Bee balm is a vital element in summer gardens, combining beautifully with other perennials, ornamental grasses, and annuals. The aromatic foliage adds garden fragrance: You may recognize the scent from Earl Grey tea, which gets its unique flavor from oil of bergamot (another name for bee balm). The crownlike flowers in eye-catching shades of red, pink, and purple can bloom for more than a month.
Common name: Bee balm
Botanical name: Monarda didyma
Plant type: Herbaceous perennial
Zones: 4 to 9
Height: 3 feet
Family: Lamiaceae, mint family
- Sun: Full sun is best, but bee balm will also grow in partial shade.
- Soil: Moist, organic soil is best. Overly soggy soil in the winter can lead to root rot.
- Moisture: Bee balm prefers even moisture through the growing season. Drought can stress plants, making them more susceptible to leaf diseases.
- Mulch: Either no mulch or a thin (1 inch) layer of fine-textured mulch such as shredded leaves.
- Pruning: If you want more compact plants, cut back bee balm in spring when new growth is about 12 inches tall. Cut off 4 to 6 inches of the top growth. This will delay blooming by 1 or 2 weeks.
- Fertilizer: No fertilizer or one light application per year. Avoid applying too much nitrogen, since this can make the plants lanky and prone to disease.
- Bee balm spreads quickly by sending out underground rhizomes. Divide plants every three years, or just dig sections from the outer edge to transplant elsewhere.
- The species can be started from seed, but mildew-resistant cultivars from divisions are a better choice for most gardens.
Pests and diseases
- Powdery mildew is common on bee balm. Infected foliage shows gray-white fungal spots; severely infected leaves may look all white. To reduce this problem, select bee balm cultivars with better mildew resistance (see list below) and plant in an area with plenty of air circulation.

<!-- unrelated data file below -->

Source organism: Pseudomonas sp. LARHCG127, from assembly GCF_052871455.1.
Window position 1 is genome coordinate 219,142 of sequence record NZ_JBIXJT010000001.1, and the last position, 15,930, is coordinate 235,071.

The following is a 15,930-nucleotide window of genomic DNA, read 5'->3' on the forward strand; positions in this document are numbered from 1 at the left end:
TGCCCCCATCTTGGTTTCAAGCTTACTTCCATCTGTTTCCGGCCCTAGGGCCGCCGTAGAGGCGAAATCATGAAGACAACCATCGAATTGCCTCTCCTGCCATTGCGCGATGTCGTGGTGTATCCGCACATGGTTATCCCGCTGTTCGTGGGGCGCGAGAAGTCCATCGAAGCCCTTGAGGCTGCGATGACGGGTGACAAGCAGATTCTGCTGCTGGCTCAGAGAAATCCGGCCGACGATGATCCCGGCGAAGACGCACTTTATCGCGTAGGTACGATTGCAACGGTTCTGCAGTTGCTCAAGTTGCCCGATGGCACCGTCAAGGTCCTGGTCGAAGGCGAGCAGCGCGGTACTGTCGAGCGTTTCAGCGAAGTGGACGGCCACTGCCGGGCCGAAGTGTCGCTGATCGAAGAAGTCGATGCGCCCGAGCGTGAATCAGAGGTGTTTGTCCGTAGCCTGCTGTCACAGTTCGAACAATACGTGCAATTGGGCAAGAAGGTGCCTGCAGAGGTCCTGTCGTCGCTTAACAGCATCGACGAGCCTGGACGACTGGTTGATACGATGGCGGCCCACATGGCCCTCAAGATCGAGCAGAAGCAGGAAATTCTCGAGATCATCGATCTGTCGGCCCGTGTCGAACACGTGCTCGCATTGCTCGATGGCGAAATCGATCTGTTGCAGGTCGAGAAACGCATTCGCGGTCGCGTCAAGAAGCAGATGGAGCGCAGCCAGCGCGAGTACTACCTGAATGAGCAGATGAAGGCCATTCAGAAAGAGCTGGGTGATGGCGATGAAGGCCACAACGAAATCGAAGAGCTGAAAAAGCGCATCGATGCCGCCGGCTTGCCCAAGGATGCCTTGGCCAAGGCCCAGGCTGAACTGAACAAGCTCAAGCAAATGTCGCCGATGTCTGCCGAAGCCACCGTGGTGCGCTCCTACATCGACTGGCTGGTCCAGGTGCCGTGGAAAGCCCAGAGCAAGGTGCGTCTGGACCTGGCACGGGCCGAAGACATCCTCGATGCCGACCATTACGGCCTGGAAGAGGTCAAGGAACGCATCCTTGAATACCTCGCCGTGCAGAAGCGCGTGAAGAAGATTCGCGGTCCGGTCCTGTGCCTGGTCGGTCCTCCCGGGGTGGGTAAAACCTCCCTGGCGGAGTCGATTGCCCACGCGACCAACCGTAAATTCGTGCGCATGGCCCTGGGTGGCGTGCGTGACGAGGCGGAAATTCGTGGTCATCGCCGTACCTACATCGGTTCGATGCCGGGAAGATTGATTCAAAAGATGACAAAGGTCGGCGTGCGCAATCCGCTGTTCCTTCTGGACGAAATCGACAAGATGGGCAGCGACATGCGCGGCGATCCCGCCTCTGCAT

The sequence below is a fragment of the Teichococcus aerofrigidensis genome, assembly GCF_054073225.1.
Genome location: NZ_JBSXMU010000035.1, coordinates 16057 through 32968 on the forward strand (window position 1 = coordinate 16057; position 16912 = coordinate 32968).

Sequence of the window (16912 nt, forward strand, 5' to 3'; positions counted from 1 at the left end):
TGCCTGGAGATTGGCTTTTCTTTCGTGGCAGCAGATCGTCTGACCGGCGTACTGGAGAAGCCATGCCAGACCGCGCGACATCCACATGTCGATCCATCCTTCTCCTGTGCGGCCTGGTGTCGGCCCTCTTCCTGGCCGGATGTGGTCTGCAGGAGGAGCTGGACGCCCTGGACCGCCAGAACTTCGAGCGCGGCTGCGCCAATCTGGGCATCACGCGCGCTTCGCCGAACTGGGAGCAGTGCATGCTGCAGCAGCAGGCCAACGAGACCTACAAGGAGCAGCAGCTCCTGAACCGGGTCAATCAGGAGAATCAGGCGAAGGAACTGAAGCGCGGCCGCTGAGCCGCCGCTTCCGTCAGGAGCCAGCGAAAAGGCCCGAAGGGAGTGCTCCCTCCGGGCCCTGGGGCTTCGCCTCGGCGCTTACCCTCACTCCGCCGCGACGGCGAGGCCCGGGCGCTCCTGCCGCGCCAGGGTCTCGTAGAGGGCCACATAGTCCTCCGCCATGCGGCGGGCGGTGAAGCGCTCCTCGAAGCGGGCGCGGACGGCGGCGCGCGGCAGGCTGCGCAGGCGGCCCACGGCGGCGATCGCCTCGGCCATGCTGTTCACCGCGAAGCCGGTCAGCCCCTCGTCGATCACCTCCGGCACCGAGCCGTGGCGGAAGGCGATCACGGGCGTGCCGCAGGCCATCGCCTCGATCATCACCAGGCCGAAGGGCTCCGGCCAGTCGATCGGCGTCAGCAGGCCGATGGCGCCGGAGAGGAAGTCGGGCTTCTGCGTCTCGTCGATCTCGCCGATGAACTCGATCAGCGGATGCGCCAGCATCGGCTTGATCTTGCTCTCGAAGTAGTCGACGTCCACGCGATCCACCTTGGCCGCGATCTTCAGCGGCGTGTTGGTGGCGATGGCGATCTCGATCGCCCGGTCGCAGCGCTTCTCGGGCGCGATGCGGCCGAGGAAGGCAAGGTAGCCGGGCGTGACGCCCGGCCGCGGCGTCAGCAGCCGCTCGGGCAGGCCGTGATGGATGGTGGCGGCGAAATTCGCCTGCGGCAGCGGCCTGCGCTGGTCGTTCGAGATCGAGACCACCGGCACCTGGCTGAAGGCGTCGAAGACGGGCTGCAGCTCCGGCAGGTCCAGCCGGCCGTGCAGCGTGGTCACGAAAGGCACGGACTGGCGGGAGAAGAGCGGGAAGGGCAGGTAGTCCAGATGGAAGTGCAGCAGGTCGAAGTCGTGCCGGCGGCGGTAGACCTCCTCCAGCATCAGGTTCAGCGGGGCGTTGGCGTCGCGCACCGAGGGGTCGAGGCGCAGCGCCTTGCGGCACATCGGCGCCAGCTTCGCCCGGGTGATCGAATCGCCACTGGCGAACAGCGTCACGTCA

- The vibrant reds, pinks, and purples of bee balm flowers combine beautifully with ornamental grasses such as ‘Karl Foerster' feather reed grass (Calamagrostis x acutiflora ‘Karl Foerster'), flame grass (Miscanthus sinensis ‘Purpurescens'), and prairie dropseed (Sporobolus heterolepis).
- Bee balm is a nectar-filled favorite of hummingbirds and butterflies.
- Plant bee balm along a garden path so you can appreciate the scent of the fragrant foliage as you brush past it.
- Many cultivars are hybrids of Monarda didyma and M. fistulosa (wild bergamot).
- ‘Colrain Red' – deep purplish red flowers, mildew resistant
- ‘Jacob Cline' – large, bright red flowers, mildew resistant
- ‘Marshall's Delight' – lavender-pink flowers, mildew resistant
- ‘Petite Delight' – compact, 16-inch-tall plants, lavender-rose flowers, fair mildew resistance
- ‘Purple Mildew Resistant' – strong purple flowers, mildew resistant
- ‘Raspberry Wine' – strong purplish red flowers, mildew resistant
- ‘Rose Queen' – purplish red flowers, mildew resistant
- ‘Violet Queen' - strong purple flowers, mildew resistant
All in the family
- Bee balm has distinctly square stems, a sure-fire tip-off that it is a member of the mint family. Other family members include salvia, rosemary, lavender, mint, and ajuga.
- There are about 15 species of Monarda. Monarda didyma and M. fistulosa (wild bergamot) are the most common in cultivation. Both are native to eastern North America.
(Text and photo by Nancy Rose)